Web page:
Bar-fight aficionados might benefit from some elephant-seal knowledge.

Which is to say, male elephant seals know which fights to get into and which to avoid. As it happens, researchers from University of California, Santa Cruz say that each male can tell by another's distinctive vocal call whether he is a subordinate or a dominant male-then they avoid the dominant males, the scientists recently reported in the journal Royal Society Open Science.

This doesn't mean the average seal beach is calm and quiet. No, it is loud, and male elephant seals engage in bloody fights for access to females. But they choose carefully-in the course of a breeding season, only about 5 percent of interactions between males lead to a conflict, according to a release.

Male elephant seals participate in ritualized displays-loud vocalizations, rearing up to show an elevated profile, and sometimes slamming their chests onto the sand to send a seismic signal. The "alpha" males with high ranking defend their groups of female seals from all challengers, the release said.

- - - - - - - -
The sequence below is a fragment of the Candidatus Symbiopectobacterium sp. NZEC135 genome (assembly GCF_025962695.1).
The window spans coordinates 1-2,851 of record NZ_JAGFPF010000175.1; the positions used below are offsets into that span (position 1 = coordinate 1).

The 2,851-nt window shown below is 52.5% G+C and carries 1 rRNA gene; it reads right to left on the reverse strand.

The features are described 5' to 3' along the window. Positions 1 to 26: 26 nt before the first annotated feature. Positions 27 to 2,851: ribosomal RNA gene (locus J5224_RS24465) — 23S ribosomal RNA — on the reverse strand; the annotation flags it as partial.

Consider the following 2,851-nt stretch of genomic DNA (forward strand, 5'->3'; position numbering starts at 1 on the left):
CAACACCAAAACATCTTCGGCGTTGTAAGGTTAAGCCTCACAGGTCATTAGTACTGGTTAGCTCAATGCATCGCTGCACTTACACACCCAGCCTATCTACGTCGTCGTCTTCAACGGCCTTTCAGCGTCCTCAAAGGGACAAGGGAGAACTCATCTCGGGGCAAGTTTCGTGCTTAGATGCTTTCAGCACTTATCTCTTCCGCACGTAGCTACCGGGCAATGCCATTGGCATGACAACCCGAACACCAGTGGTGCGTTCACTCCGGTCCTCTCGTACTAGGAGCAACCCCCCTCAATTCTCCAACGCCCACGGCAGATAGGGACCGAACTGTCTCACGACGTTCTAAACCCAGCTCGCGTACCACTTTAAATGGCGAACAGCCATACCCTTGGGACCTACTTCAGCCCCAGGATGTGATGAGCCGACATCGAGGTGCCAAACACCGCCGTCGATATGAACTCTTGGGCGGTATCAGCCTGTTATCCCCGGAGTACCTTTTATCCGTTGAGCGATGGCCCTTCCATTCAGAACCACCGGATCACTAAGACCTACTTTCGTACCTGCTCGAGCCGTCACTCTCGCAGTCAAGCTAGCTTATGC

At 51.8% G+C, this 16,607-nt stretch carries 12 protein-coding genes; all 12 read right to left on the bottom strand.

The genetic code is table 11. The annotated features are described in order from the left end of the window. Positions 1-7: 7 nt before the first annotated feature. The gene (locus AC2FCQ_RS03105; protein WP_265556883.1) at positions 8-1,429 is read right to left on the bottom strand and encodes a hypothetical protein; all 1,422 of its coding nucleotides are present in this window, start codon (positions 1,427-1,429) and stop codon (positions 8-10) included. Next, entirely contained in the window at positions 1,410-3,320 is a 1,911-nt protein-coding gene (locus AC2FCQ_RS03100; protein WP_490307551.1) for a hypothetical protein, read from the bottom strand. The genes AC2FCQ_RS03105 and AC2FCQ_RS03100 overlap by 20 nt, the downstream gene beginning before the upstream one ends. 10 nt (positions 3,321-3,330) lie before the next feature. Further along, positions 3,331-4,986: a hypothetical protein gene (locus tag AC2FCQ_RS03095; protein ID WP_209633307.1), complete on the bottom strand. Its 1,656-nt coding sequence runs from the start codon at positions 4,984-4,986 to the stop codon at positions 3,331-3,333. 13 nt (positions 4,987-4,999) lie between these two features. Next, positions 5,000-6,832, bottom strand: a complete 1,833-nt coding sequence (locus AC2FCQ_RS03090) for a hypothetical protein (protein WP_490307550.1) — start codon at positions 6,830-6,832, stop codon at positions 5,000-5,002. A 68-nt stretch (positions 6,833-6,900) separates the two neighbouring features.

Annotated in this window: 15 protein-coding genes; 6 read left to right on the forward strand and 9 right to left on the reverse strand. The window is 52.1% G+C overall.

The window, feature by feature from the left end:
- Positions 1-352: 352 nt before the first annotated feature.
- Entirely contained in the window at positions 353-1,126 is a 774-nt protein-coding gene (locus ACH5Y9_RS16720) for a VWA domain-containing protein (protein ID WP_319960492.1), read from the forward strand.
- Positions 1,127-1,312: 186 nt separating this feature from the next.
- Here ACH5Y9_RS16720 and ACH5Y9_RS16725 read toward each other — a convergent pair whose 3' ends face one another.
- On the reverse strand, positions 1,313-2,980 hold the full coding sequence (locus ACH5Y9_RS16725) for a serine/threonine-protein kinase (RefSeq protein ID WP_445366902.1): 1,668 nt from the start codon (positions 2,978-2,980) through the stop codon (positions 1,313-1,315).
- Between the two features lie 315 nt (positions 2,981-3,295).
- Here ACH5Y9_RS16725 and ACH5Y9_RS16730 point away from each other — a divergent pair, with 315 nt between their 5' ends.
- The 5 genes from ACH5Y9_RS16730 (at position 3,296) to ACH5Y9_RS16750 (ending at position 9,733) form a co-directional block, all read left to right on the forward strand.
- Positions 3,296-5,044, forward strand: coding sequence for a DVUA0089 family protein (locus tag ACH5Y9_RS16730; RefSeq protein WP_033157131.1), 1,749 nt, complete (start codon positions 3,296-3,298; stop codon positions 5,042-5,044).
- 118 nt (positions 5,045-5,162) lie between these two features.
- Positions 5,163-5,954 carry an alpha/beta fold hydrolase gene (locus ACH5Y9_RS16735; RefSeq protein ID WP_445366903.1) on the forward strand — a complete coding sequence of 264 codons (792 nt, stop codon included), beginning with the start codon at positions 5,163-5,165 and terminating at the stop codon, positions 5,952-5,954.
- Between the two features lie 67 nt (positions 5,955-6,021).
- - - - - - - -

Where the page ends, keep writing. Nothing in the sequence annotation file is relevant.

When researchers recorded various calls, they found that males responded aggressively when they heard subordinate males call, but they moved away when they heard the call of a dominant male. When scientists played calls from one beach at another beach, the male seals "either ignored the (recording) speaker or seemed hesitant to respond, like they were looking for more information," said graduate student Caroline Casey in the release.